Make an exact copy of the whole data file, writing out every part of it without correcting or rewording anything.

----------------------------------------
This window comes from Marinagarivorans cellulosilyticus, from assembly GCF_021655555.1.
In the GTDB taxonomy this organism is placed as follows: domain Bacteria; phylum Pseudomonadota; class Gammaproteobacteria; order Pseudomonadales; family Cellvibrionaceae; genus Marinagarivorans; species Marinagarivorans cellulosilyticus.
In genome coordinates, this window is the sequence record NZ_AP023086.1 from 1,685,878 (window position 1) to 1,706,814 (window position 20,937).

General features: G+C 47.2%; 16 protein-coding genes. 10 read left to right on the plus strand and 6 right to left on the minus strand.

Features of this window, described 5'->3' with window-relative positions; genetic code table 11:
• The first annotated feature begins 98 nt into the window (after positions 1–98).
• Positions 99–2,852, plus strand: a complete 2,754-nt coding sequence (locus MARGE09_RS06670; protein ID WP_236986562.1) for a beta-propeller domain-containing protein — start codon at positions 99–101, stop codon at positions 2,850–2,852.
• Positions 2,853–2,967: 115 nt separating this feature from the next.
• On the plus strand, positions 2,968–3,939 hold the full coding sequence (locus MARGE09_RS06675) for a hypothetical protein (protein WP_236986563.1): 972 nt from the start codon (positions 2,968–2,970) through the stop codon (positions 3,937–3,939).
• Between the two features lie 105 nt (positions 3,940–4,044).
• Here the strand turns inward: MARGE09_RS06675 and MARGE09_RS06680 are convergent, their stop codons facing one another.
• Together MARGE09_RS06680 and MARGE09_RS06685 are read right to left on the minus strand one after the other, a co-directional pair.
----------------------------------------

This window comes from Marinagarivorans cellulosilyticus, from assembly GCF_021655555.1.
In the GTDB taxonomy this organism is placed as follows: domain Bacteria; phylum Pseudomonadota; class Gammaproteobacteria; order Pseudomonadales; family Cellvibrionaceae; genus Marinagarivorans; species Marinagarivorans cellulosilyticus.
In genome coordinates, this window is the sequence record NZ_AP023086.1 from 1,685,878 (window position 1) to 1,706,814 (window position 20,937).

General features: G+C 47.2%; 16 protein-coding genes. 10 read left to right on the plus strand and 6 right to left on the minus strand.

Features of this window, described 5'->3' with window-relative positions; genetic code table 11:
• The first annotated feature begins 98 nt into the window (after positions 1–98).
• Positions 99–2,852, plus strand: a complete 2,754-nt coding sequence (locus MARGE09_RS06670; protein ID WP_236986562.1) for a beta-propeller domain-containing protein — start codon at positions 99–101, stop codon at positions 2,850–2,852.
• Positions 2,853–2,967: 115 nt separating this feature from the next.
• On the plus strand, positions 2,968–3,939 hold the full coding sequence (locus MARGE09_RS06675) for a hypothetical protein (protein WP_236986563.1): 972 nt from the start codon (positions 2,968–2,970) through the stop codon (positions 3,937–3,939).
• Between the two features lie 105 nt (positions 3,940–4,044).
• Here the strand turns inward: MARGE09_RS06675 and MARGE09_RS06680 are convergent, their stop codons facing one another.
• Together MARGE09_RS06680 and MARGE09_RS06685 are read right to left on the minus strand one after the other, a co-directional pair.